### Video Transcript

Coplanar forces of magnitudes 𝐹
newtons, eight root three newtons, root three newtons, and nine root three newtons
act on a particle, as shown in the diagram. Given that the magnitude of their
resultant is nine root three newtons, determine the value of 𝐹.

We’re given information about the
magnitude of the resultant of four coplanar forces, where of course the resultant is
the vector sum of those forces. The problem is, one of those forces
is 𝐹, and that’s what we’re trying to find. So what we’re going to do is
resolve each of our forces into perpendicular components. And then we’re going to find the
vector sum of these and then find the magnitude and equate that to nine root
three. So let’s define the direction in
which the 𝐹 force is acting to be the positive horizontal direction. And then perpendicular to this and
upwards is the positive vertical direction.

Let’s begin by resolving our forces
then in a horizontal direction. We know 𝐹 is acting in this
direction. But actually, we need to find the
horizontal component of the eight root three, nine root three, and root three
forces. We add a right-angled triangle to
our eight root three force. We know that the horizontal
component will be acting to the right and the vertical component this will be acting
upwards. And then we can use right angle
trigonometry to see that the adjacent side, and that’s the horizontal component, is
eight root three cos 60 and the opposite side, the vertical component, is eight root
three sin 60.

Let’s repeat this for the root
three force. Since angles on a straight line add
up to 180 degrees, the included angle this time is 60. And then we see that the side
opposite to this, that’s the vertical component acting upwards, is root three sin
60. And the adjacent, which is the
horizontal component acting to the left, is root three cos 60. There’s one more triangle that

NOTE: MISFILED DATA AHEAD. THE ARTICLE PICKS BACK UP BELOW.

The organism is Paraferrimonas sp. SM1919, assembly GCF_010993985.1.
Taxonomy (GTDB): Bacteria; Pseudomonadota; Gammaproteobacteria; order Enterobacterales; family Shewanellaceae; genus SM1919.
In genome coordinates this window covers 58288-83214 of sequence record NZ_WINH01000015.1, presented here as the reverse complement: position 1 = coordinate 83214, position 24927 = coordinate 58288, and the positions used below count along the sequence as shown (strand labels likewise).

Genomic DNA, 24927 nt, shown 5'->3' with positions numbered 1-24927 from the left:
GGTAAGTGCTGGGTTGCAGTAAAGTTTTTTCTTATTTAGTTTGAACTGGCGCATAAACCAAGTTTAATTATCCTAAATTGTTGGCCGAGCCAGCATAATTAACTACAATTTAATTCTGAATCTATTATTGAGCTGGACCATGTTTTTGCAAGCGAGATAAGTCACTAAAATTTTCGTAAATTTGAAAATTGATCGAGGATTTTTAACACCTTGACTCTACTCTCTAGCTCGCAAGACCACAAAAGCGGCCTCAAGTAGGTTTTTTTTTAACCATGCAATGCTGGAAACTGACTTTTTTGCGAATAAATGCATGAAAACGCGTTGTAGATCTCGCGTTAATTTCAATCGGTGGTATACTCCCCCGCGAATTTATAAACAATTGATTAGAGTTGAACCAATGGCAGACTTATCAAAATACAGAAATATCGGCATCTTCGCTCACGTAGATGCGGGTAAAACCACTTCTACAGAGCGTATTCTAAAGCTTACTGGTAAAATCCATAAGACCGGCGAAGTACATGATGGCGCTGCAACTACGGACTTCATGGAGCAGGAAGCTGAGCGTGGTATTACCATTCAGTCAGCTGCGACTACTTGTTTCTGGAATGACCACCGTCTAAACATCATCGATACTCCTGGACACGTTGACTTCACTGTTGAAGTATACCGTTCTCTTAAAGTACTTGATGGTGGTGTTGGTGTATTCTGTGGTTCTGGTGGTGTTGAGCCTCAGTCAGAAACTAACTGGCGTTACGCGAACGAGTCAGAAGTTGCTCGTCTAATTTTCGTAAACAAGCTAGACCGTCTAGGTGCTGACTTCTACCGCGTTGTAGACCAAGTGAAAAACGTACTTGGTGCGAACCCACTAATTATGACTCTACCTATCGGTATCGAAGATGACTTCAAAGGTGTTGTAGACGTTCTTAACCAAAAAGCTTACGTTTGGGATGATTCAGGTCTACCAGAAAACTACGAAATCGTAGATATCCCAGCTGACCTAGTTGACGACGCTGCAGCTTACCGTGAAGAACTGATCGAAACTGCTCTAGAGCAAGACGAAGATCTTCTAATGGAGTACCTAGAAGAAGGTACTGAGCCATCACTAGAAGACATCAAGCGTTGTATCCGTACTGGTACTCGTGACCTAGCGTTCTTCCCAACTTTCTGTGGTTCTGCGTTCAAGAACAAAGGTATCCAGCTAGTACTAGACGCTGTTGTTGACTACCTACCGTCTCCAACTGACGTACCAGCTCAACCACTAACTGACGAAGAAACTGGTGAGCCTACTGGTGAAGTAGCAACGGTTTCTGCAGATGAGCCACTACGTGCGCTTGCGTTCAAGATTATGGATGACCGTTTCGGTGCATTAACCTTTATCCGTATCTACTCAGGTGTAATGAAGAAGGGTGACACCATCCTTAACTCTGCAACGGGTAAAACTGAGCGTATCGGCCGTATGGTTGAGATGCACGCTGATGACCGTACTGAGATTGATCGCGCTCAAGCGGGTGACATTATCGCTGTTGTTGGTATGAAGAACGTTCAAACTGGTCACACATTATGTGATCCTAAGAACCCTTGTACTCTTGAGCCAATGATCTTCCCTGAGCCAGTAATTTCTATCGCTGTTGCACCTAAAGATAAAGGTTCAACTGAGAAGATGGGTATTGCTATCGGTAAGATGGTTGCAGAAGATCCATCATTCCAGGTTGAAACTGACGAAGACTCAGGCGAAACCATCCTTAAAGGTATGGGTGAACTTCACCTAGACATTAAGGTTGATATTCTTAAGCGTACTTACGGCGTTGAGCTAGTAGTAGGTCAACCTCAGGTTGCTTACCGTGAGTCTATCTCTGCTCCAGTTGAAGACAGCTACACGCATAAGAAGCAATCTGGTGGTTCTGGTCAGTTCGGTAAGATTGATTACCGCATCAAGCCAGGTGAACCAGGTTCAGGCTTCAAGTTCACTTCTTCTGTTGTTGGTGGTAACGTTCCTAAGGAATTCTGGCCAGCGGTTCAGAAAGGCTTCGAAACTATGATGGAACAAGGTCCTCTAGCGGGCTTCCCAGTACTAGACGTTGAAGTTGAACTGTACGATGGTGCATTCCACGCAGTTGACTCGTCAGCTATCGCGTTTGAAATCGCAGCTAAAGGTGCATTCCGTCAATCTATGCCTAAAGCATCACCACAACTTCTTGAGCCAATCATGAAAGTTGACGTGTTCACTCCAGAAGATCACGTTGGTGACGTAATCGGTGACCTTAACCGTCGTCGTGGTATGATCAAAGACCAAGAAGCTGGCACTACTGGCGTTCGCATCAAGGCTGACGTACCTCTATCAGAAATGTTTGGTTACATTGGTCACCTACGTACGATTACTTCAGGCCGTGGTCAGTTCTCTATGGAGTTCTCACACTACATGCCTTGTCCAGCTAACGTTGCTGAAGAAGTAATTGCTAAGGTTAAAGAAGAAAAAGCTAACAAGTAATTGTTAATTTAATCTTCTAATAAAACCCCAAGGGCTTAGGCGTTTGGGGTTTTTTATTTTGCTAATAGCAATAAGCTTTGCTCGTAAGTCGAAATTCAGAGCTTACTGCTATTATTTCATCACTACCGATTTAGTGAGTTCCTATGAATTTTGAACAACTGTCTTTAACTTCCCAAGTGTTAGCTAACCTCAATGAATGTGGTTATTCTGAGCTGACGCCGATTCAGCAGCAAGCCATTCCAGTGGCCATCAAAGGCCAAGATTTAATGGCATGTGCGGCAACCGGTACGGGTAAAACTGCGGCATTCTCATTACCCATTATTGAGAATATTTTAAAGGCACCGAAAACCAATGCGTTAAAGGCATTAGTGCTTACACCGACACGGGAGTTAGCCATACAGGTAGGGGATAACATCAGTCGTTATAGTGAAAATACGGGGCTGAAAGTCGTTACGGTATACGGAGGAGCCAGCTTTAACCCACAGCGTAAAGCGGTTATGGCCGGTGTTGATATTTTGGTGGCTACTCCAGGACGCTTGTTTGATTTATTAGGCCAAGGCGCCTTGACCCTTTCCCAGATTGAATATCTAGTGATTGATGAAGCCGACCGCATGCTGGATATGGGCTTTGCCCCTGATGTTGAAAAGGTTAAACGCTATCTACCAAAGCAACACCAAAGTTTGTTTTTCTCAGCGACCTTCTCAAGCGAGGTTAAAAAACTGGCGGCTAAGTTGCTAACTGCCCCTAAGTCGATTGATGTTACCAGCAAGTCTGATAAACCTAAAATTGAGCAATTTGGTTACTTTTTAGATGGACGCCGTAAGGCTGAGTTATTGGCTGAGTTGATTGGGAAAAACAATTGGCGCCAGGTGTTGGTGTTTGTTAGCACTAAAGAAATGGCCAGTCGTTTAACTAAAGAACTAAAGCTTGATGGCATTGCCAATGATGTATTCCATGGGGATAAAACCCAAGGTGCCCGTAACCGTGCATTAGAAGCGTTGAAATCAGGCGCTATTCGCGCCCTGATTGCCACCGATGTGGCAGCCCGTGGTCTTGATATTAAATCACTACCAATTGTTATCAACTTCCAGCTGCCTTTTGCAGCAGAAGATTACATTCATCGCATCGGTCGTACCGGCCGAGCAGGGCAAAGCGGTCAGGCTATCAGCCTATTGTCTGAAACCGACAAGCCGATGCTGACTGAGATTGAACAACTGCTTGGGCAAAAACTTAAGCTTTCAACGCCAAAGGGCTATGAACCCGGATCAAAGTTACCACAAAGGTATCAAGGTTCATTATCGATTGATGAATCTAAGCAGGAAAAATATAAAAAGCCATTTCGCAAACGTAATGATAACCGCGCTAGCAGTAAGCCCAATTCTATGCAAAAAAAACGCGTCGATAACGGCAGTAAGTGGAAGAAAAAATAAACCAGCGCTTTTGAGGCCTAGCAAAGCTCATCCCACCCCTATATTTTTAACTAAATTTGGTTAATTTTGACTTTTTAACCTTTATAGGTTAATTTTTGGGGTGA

we’re interested in. Finally, we have the nine root
three force. We could add a triangle to the left
of this, but there’s an awful lot going on there already. So we add a triangle to the right
as shown.

We know that this angle here is 60
degrees. So the included angle must be
30. And once again, we resolve it into
its horizontal and vertical components. We get nine root three cos of 30
for the vertical component and nine root three sin of 30 for the horizontal
component.

Now that we’ve resolved all of
these forces, let’s find the horizontal sum. We have 𝐹 acting in a positive
direction plus eight root three cos of 60. That’s the component of the eight
root three force that acts in the horizontal direction. And then we subtract root three cos
of 60 since that’s acting to the left, and nine root three sin of 30. By using the fact that both sin of
30 and cos of 60 are one-half, we simplify this to 𝐹 plus eight root three times
one-half minus root three times one-half minus nine root three times one-half. And all that rather complicated
working simplifies to just 𝐹 minus the square root of three.

Let’s do the same in the vertical
direction. We know that we have eight root
three sin 60 acting upwards, so in the positive direction, and root three sin
60. But in the opposite direction, we
have nine root three cos of 30. So we’re going to subtract this
from our sum. This time, we use the fact that sin
of 60 and cos of 30 are root three over two. And so we get eight root three
times root three over two plus root three times root three over two minus nine root
three times root three over two, which is in fact equal to zero. And that’s really useful because we
can actually work out the magnitude of the resultant really easily.

Since our force is only acting in
one direction, the magnitude of our resultant must be 𝐹 minus root three. But we were told that the magnitude
of the resultant is nine root three. So we can set up a simple equation
for 𝐹. 𝐹 minus the square root of three
is equal to nine root three. And we’ll solve for 𝐹 by adding
root three to both sides. And so we see that 𝐹 is 10 root
three or 10 root three newtons.